|dc.description.abstract||Globally, over a million species are threatened with extinction from habitat loss, climate change, over-exploitation as well as other anthropogenic activities. Orchids are particularly at risk in part due to their distinctive ecology including high species diversity, often limited geographic range for many species, and tight ecological relations with specific symbionts. They are the most diverse group of flowering plants with ~28,000 species and are found on all but one continent. However, due to increasing pressures from humans many orchids are threatened with extinction. It is therefore important to assess what is threatening them and where. Therefore, this thesis assesses threats to orchids at a global and continental scale to highlight the most significant threats to orchids, where orchids are threatened and by what, and to prioritise conservation actions and future research.
The range and diversity of threats to orchids was globally assessed and mapped using data from the International Union for Conservation of Nature (IUCN) Red List (Chapter 2). For the 442 orchids on the Red List, the most common threats were biological resource use (80% species), agriculture (53%), human intrusion and disturbance (36%) and development (35%) and were most commonly found in Africa (predominantly Madagascar), South and East Asia and South America. These threats often interacted and co-occurred with four major threat syndromes. Understanding threat syndromes is vital for orchid conservation as they can create more consistent conservation planning and help focus efforts on the specific threats in a given region.
Globally the scale and extent of tourism and recreation is increasing, including nature-based tourism. As a result, tourism and recreation is increasingly recognised as a threat to plants including orchids. Therefore, the extent and nature of tourism and recreation as a threat to orchids globally was also assessed in more detail using data from the IUCN Red List (Chapter 3). This demonstrated that 149 of the 442 listed orchids were threatened by tourism and recreation including impacts of residential and commercial development for tourism infrastructure (22%), intentional collecting within protected areas (17%), and human intrusion and disturbance from recreational activities (20%). Tourism and recreation threats were severe, impacting many populations of some orchids and causing rapid decline. These findings highlight how tourism and recreation can threaten specific groups of plants in diverse habitats, but particularly in forests and shrublands and these threats often co-occurred as threat syndromes.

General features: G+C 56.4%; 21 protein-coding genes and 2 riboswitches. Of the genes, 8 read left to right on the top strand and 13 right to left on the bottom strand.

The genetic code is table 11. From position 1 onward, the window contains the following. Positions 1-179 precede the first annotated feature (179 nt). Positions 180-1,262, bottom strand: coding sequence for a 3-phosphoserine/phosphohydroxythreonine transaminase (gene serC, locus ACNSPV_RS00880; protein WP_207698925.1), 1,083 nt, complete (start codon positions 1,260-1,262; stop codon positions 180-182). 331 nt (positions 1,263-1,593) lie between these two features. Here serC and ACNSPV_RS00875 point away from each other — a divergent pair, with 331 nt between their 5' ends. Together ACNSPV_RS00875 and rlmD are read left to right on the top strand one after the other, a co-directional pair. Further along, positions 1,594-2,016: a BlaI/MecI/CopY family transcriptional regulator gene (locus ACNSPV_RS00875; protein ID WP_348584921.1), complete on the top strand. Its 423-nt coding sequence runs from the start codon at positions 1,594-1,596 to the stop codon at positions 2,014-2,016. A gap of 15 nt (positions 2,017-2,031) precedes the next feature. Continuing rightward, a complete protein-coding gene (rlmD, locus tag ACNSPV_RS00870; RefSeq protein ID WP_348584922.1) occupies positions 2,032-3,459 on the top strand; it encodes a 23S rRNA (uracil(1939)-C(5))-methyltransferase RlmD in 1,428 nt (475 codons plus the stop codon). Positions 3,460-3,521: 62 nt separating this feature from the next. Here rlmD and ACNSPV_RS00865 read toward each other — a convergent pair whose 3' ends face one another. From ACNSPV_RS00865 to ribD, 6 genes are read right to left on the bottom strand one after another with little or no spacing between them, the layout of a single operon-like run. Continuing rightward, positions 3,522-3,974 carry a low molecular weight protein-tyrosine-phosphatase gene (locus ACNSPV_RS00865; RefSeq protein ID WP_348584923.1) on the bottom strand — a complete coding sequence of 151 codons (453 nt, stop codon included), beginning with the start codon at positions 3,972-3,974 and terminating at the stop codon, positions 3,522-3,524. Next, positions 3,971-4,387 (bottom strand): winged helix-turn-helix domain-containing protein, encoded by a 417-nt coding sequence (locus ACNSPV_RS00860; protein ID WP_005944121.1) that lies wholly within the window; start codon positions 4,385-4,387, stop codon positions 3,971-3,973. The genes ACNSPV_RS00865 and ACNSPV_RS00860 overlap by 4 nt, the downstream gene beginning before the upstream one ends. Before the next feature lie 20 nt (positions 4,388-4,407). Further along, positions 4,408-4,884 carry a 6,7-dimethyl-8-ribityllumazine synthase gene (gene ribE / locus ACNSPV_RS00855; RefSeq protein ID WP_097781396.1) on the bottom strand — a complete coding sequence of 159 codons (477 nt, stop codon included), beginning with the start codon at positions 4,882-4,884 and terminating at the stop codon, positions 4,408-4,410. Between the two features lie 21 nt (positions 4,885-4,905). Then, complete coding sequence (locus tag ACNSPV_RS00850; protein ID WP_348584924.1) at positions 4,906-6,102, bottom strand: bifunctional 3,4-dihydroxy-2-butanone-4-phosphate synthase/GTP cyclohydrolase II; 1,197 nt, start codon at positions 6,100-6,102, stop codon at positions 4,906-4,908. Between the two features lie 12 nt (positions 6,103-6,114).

To better facilitate orchid conservation, a more detailed analysis of geographical patterns in threatened orchids and threats to orchids was conducted at a continental scale using a methodology that could be adapted to other threatened taxa (Chapter 4). By utilising data on threatened orchids from the Australian Government, combined with species occurrence data from the Atlas of Living Australia, the distribution of the most severe threats to orchids in Australia were mapped. This included identifying locations where habitat modification, changing fire regimes, grazing, weeds, tourism and recreation and illegal collection occurred, including where they co-occurred as threat syndromes. This study shows that the loss of native vegetation is a key driver of most threats, while increases within protected areas was associated with an increased threat from tourism and recreation. This study also provides critical information for formulating conservation and management strategies for threatened orchids and other species in a changing environment.
To ensure the successful conservation of orchids, researchers need to understand research and conservation priorities at a global scale. Therefore, conservation and research priorities for orchid conservation were assessed (Chapter 5) using data on research publications on orchid conservation from Scopus, data on conservation priorities from the Red List, and species occurrence records from the Global Biodiversity Information Facility (GBIF). This study highlighted the increase in conservation research and important gaps as well as key conservation priorities which were analysed to guide recommendations on future priorities. Based on the results, orchid conservation and research globally should increasingly focus on monitoring population, trends and distributions including the impacts of climate change, ecology, threats and threat mitigation, protection and management of species and their habitats and increasing education and awareness.
The research in this thesis demonstrated how orchids are significantly threatened by anthropogenic activities at a global and continental scale including impacts from habitat loss, illegal collecting, tourism and recreation, increased fire regimes and invasive species. However, it is also evident that climate change is underrepresented as a threat to orchids and needs to be considered in future research. These studies highlight the prevalence and importance of threat syndromes and provide novel methods for spatially assessing them. It is evident from these studies that orchid conservation will benefit from global collaboration and focussed conservation priorities.||